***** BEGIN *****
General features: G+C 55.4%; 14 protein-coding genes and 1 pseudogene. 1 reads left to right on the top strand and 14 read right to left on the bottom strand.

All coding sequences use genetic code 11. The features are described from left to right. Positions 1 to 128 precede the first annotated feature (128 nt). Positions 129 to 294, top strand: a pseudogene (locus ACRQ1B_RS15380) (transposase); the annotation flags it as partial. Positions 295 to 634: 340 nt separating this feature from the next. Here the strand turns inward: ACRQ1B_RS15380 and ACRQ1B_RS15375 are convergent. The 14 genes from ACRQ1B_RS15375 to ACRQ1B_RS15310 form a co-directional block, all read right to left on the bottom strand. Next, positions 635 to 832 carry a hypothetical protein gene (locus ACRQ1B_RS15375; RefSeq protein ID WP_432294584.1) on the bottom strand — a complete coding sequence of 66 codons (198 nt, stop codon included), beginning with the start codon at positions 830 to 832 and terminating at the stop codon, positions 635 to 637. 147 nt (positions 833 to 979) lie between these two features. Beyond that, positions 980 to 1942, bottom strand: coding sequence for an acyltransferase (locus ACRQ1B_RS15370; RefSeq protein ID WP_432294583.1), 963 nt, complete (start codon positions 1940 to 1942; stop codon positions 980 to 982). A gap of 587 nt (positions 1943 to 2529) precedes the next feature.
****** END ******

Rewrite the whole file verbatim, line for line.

General features: G+C 55.4%; 14 protein-coding genes and 1 pseudogene. 1 reads left to right on the top strand and 14 read right to left on the bottom strand.

All coding sequences use genetic code 11. The features are described from left to right. Positions 1 to 128 precede the first annotated feature (128 nt). Positions 129 to 294, top strand: a pseudogene (locus ACRQ1B_RS15380) (transposase); the annotation flags it as partial. Positions 295 to 634: 340 nt separating this feature from the next. Here the strand turns inward: ACRQ1B_RS15380 and ACRQ1B_RS15375 are convergent. The 14 genes from ACRQ1B_RS15375 to ACRQ1B_RS15310 form a co-directional block, all read right to left on the bottom strand. Next, positions 635 to 832 carry a hypothetical protein gene (locus ACRQ1B_RS15375; RefSeq protein ID WP_432294584.1) on the bottom strand — a complete coding sequence of 66 codons (198 nt, stop codon included), beginning with the start codon at positions 830 to 832 and terminating at the stop codon, positions 635 to 637. 147 nt (positions 833 to 979) lie between these two features. Beyond that, positions 980 to 1942, bottom strand: coding sequence for an acyltransferase (locus ACRQ1B_RS15370; RefSeq protein ID WP_432294583.1), 963 nt, complete (start codon positions 1940 to 1942; stop codon positions 980 to 982). A gap of 587 nt (positions 1943 to 2529) precedes the next feature.